Alaskan Geography, History, Weather & Maps

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Vitus Bering, a Dane working for the Russians, and Alexei Chirikov discovered the Alaskan mainland and the Aleutian Islands in 1741. The tremendous land mass of Alaska—equal to one-fifth of the continental U.S.—was unexplored in 1867 when Secretary of State William Seward arranged for its purchase from the Russians for $7,200,000. The transfer of the territory took place on Oct. 18, 1867. Despite a price of about two cents an acre, the purchase was widely ridiculed as “Seward's Folly.” The first official census (1880) reported a total of 33,426 Alaskans, all but 430 being of aboriginal stock. The Gold Rush of 1898 resulted in a mass influx of more than 30,000 people. Since then, Alaska has contributed billions of dollars' worth of products to the U.S. economy.

In 1968, a large oil and gas reservoir near Prudhoe Bay on the Arctic Coast was found. The Prudhoe Bay reservoir, with an estimated recoverable 10 billion barrels of oil and 27 trillion cubic feet of gas, is twice as large as any other oil field in North America. The Trans-Alaska pipeline was completed in 1977 at a cost of $7.7 billion. Oil flows through the 800-mile-long pipeline from Prudhoe Bay to the port of Valdez.

Other important industries are fisheries, wood and wood products, furs, and tourism.

Denali National Park and Mendenhall Glacier in North Tongass National Forest are of interest, as is the large totem pole collection at Sitka National Historical Park. The Katmai National Park includes the “Valley of Ten Thousand Smokes,” an area of active volcanoes.

The Alaska Native population includes Eskimos, Indians, and Aleuts. About half of all Alaska Natives are Eskimos. (Eskimo is used for Alaska Natives; Inuit is used for Eskimos living in Canada.) The two main Eskimo groups, Inupiat and Yupik, are distinguished by their language and geography. The former live in the north and northwest parts of Alaska and speak Inupiaq, while the latter live in the south and southwest and speak Yupik.

About a third of Alaska Natives are American Indians. The major tribes are the Alaskan Athabaskan in the central part of the state, and the Tlingit, Tsimshian, and Haida in the southeast.

The Aleuts, native to the Aleutian Islands, Kodiak Island, the lower Alaska and Kenai Peninsulas, and Prince William Sound, are physically and culturally related to the Eskimos. About 15% of Alaska Natives are Aleuts.

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Alaska Weather

When to Visit Alaska

Visitors often ask: When is the best month to visit Alaska? You can't go wrong visiting Alaska anytime between May 10 and September 15. The days are long, nature is in full bloom, and the air is alive with energy.

 

Alaska Summer Visitor Season

  • Most tours operate mid-May to mid-September, with the exception of those into Denali (mid-June to end of August).
  • Peak season is mid-June to mid-August. Before and after, some tours and hotels offer "shoulder season" discounts of 10 – 25%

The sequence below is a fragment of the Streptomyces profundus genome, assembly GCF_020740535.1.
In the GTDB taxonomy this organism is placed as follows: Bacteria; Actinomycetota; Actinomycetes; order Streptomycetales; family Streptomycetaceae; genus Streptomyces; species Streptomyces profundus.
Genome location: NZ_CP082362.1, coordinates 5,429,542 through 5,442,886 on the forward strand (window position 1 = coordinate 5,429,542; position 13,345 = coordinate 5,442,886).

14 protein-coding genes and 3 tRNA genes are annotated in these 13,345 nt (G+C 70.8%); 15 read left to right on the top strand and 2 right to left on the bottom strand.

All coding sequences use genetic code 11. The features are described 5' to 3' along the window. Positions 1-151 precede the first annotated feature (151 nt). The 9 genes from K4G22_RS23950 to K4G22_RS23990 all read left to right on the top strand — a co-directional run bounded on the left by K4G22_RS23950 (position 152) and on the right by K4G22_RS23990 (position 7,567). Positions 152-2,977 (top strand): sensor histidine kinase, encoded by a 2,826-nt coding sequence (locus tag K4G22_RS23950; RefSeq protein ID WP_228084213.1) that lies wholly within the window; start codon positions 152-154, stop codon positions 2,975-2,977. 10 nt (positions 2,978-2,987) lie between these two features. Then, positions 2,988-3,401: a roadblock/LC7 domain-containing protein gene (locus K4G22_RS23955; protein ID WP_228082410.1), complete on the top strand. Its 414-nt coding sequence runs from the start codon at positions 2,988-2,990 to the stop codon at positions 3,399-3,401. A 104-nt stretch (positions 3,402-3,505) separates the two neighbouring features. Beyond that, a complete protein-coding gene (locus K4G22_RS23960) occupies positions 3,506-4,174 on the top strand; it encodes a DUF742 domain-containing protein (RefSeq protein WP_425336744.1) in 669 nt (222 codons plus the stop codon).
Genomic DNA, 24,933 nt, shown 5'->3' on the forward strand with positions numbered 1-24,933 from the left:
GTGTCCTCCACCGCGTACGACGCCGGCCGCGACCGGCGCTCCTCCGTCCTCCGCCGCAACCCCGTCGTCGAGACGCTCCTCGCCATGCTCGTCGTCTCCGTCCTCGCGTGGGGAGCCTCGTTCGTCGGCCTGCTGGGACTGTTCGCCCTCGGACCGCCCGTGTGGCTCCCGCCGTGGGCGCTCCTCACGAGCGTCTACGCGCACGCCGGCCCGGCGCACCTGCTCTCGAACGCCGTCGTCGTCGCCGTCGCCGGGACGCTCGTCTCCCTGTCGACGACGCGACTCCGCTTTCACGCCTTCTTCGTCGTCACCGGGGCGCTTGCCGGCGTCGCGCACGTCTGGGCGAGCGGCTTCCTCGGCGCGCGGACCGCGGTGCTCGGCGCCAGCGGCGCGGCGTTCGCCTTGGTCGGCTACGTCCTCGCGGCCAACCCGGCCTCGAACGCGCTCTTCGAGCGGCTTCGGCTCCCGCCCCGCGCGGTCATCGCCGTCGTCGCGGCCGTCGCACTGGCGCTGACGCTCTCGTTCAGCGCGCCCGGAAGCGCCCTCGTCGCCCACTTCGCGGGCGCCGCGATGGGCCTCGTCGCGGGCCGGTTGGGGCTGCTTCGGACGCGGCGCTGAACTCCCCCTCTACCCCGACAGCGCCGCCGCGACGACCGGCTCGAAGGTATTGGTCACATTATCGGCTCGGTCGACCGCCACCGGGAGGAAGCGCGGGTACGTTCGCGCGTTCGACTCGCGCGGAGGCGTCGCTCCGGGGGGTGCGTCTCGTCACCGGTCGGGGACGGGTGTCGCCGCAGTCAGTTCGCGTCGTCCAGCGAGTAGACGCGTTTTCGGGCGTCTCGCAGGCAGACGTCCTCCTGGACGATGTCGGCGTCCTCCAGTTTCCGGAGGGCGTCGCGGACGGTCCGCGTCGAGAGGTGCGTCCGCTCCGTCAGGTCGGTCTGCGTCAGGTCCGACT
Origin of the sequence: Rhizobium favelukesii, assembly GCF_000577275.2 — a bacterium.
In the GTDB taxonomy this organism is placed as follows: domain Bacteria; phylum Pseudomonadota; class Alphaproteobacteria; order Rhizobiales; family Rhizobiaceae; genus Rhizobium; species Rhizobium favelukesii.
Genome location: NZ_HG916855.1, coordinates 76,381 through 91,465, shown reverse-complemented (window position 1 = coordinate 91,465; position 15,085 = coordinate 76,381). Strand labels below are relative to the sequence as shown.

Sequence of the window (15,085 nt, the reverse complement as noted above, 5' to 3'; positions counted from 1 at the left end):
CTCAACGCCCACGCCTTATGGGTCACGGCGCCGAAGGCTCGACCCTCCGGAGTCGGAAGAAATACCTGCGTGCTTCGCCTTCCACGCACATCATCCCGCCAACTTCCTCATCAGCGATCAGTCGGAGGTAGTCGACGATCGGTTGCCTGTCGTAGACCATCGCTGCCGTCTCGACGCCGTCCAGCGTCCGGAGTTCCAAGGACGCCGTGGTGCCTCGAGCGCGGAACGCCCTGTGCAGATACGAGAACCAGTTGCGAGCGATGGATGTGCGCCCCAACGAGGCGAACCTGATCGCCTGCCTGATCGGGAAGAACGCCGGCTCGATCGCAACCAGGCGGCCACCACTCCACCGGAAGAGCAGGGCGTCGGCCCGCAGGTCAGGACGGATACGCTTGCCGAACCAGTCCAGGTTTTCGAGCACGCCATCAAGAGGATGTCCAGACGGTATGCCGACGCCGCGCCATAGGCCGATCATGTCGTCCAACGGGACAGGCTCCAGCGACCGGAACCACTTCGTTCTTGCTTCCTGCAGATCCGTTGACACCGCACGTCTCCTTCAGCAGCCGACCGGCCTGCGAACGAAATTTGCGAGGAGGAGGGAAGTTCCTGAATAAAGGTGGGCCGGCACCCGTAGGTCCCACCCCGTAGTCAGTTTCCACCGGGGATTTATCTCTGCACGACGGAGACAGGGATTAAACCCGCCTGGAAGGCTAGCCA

Alaska Daylight

June 21 is the longest day of the year, with 19 hours of daylight in Anchorage, 22 in Fairbanks, and 18 in Southeast. But from early May through September, days are considerably longer than at lower latitudes.

Alaska's sky is light nearly all night long from late May to late July (unless you're out and about at 3am). And it's light past 10pm for another month on either side of that.

 

Rain

On average, Alaska's summers are slightly rainier than the rest of the U.S. But May is dry, with only a 25% chance of measurable rain on any given day. Alaska gets rainier as the summer progresses. By August, the chance of rain is just over 50%.  

Temperatures

You'll find Alaska's summer temperatures surprisingly pleasant. Daytime highs range from 60°F – 80°F. Nighttime lows are refreshingly cool, dipping into the 40's – 50's. May and September are 5° – 10° cooler.

 

So When's the Best Season to Visit Alaska?

Put it all together, and we peg June 15 – July 15 as the best time to visit Alaska. But not everyone can visit during that month window, and that's no problem.

Alaska weather is not predictable. You can come in August and bask in sunshine or in June and face "horizontal rain" (driving rain plus strong winds).

Alaskans have learned not to let weather interfere with their plans—or mood. We remind ourselves: if the weather were better, it wouldn't stay Alaska for long; it would start to look more like Los Angeles.  

 

Other Magic Dates

  • If you plan to hike in the high country or Arctic regions, know that the tundra doesn't really melt until late June.
  • If you're worried about Alaska mosquites (unjustifiably so?), come the last week in July or first week in August. Night frost will have killed off a lot of the mosquitoes, but you'll have to put up with chillier evenings.
  • If you're interested in particular festivals, check out our calendar.

Bottom Line

Alaska's beauty and summer daylight from mid-May to mid-September are so different from the lower latitudes that we think you'll find a visit anytime during this period to be magical and unlike anything you've ever experienced.
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San
Charles W. Buntjer

 

Published on: 2011.10.15

San
San Francisco

    

Updated on: 2011.10.15